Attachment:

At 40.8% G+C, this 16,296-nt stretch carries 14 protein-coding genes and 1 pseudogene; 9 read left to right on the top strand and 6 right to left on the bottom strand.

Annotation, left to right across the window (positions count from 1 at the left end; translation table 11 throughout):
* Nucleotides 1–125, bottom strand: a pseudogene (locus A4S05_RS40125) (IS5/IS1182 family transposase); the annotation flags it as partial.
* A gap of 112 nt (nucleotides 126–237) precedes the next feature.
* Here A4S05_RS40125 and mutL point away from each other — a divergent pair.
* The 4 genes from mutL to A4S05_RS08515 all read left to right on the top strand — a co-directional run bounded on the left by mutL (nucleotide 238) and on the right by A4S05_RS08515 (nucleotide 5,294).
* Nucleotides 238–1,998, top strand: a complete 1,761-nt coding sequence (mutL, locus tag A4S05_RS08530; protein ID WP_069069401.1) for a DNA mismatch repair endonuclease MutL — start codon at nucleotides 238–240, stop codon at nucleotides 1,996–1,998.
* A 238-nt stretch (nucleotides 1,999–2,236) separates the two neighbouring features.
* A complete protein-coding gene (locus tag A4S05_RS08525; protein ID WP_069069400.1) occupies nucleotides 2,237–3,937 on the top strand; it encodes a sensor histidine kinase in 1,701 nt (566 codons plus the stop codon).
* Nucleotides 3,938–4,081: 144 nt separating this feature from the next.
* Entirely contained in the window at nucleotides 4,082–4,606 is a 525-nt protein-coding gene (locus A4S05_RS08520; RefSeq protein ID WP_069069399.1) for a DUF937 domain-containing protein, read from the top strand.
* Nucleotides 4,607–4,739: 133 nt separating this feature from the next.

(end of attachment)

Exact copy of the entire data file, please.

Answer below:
At 40.8% G+C, this 16,296-nt stretch carries 14 protein-coding genes and 1 pseudogene; 9 read left to right on the top strand and 6 right to left on the bottom strand.

Annotation, left to right across the window (positions count from 1 at the left end; translation table 11 throughout):
* Nucleotides 1–125, bottom strand: a pseudogene (locus A4S05_RS40125) (IS5/IS1182 family transposase); the annotation flags it as partial.
* A gap of 112 nt (nucleotides 126–237) precedes the next feature.
* Here A4S05_RS40125 and mutL point away from each other — a divergent pair.
* The 4 genes from mutL to A4S05_RS08515 all read left to right on the top strand — a co-directional run bounded on the left by mutL (nucleotide 238) and on the right by A4S05_RS08515 (nucleotide 5,294).
* Nucleotides 238–1,998, top strand: a complete 1,761-nt coding sequence (mutL, locus tag A4S05_RS08530; protein ID WP_069069401.1) for a DNA mismatch repair endonuclease MutL — start codon at nucleotides 238–240, stop codon at nucleotides 1,996–1,998.
* A 238-nt stretch (nucleotides 1,999–2,236) separates the two neighbouring features.
* A complete protein-coding gene (locus tag A4S05_RS08525; protein ID WP_069069400.1) occupies nucleotides 2,237–3,937 on the top strand; it encodes a sensor histidine kinase in 1,701 nt (566 codons plus the stop codon).
* Nucleotides 3,938–4,081: 144 nt separating this feature from the next.
* Entirely contained in the window at nucleotides 4,082–4,606 is a 525-nt protein-coding gene (locus A4S05_RS08520; RefSeq protein ID WP_069069399.1) for a DUF937 domain-containing protein, read from the top strand.
* Nucleotides 4,607–4,739: 133 nt separating this feature from the next.